Dorian and Helen at Tea

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After a week’s acquaintance with Wotton, which included a single night in the blood-red-painted bedroom he kept on the ground floor of his Chelsea home, Dorian found himself suffering from a florid bout of woman-hating. He despised their shape, their smell, their genitals, their gooey secretions — lachrymal, vaginal, emotional — their hair, their faces, the lilt of their voices. All of which was particularly unfortunate for the young woman he had been making love to during his last term at Oxford. “Making” in the sense that he was making it up as he went along, while she was assembling a prefabricated illusion for herself to inhabit. “Love” in no sense at all.
   She came to see him in London after a two-week lapse in phone calls. On his part. She went to his penthouse, which was on the posh, park-facing side of Prince of Wales Mansions. He let her in and she kicked off her sweaty sandals so as to feel the tiled floor cool beneath her hot soles. Dorian made tea for her in the splendidly appointed kitchen, while she padded around the main room, combing the deep pile with her paws. She was feline and blonde, her name was Helen and she too was beautiful — if you like pudenda.
   — What’re all these monitors? she said.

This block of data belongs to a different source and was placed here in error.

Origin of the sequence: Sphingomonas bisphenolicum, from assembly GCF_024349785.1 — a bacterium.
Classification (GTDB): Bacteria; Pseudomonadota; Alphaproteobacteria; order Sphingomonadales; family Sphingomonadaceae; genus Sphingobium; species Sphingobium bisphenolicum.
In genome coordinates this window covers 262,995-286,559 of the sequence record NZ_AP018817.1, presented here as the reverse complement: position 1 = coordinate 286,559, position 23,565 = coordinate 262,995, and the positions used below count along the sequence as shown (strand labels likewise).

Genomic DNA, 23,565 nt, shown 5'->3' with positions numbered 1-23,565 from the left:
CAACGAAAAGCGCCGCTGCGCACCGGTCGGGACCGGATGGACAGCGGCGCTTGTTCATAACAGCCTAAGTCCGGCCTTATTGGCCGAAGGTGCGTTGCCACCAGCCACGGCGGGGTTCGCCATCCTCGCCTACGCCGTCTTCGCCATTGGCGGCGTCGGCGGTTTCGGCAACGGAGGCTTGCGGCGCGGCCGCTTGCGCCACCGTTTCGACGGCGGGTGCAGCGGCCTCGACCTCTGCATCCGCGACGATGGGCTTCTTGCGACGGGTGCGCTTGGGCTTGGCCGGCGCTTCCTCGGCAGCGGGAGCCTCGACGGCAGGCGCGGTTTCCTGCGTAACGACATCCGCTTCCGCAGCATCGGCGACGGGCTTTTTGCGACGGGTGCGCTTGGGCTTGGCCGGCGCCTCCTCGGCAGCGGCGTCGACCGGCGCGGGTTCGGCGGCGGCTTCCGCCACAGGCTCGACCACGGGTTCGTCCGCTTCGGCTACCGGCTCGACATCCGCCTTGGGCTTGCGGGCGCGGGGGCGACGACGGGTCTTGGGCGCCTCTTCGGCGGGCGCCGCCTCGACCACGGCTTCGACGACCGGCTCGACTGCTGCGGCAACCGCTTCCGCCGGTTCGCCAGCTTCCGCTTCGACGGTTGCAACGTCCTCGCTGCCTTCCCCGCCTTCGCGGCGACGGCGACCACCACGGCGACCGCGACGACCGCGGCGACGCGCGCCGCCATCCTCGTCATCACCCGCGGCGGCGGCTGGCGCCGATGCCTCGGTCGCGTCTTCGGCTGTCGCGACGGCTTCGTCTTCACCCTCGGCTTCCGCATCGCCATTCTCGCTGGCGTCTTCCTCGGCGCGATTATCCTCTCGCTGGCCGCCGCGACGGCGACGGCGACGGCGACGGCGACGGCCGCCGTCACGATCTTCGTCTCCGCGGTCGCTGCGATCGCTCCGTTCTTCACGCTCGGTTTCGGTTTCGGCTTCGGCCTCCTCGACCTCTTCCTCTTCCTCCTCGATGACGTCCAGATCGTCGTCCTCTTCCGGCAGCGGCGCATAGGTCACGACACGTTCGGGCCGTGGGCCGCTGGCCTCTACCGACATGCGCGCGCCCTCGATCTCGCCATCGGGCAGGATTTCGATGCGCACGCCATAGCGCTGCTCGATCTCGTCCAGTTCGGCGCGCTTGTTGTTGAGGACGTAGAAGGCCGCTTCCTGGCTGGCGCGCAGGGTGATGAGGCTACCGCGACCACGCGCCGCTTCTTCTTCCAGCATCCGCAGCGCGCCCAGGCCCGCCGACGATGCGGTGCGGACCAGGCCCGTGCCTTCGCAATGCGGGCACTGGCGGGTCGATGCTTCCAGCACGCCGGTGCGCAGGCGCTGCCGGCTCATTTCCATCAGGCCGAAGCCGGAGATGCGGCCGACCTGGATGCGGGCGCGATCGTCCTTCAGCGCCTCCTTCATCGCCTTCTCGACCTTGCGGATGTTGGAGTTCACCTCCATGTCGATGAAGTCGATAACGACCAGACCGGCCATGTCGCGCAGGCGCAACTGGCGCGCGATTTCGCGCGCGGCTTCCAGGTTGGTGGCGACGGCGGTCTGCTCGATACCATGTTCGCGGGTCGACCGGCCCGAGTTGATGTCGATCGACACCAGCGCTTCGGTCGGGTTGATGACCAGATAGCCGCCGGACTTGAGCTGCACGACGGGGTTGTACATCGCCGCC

— It’s a video installation, a kind of TV sculpture.
   — I know what it is.
   — It’s by this guy Baz I met.
   Dorian went to a niche in the wall and dickered with switches. The monitors fizzed into life. On the screens naked Dorians effervesced. Helen stared at the gorgeous bodies. Baz Hallward’s piece was most cunning: it forced all who looked upon it to become involuntary voyeurs, Laughing Cavaliers, compelled to ogle the young man with eyes pinioned open.
   — Is he a poof?
   — What?
   — You heard. Is the man who made this a poof? You know what that is, right?
   — That’s how it went, possibly. It’s a mistake altogether to write off young women of Helen’s sort, scions of the upper-middle-class Hampshire convent-school set, who go wild when they discover what’s between their dewy thighs. She was smart enough to read theology, and perceptive enough to read what was in her tea leaves once she’d drained her cup.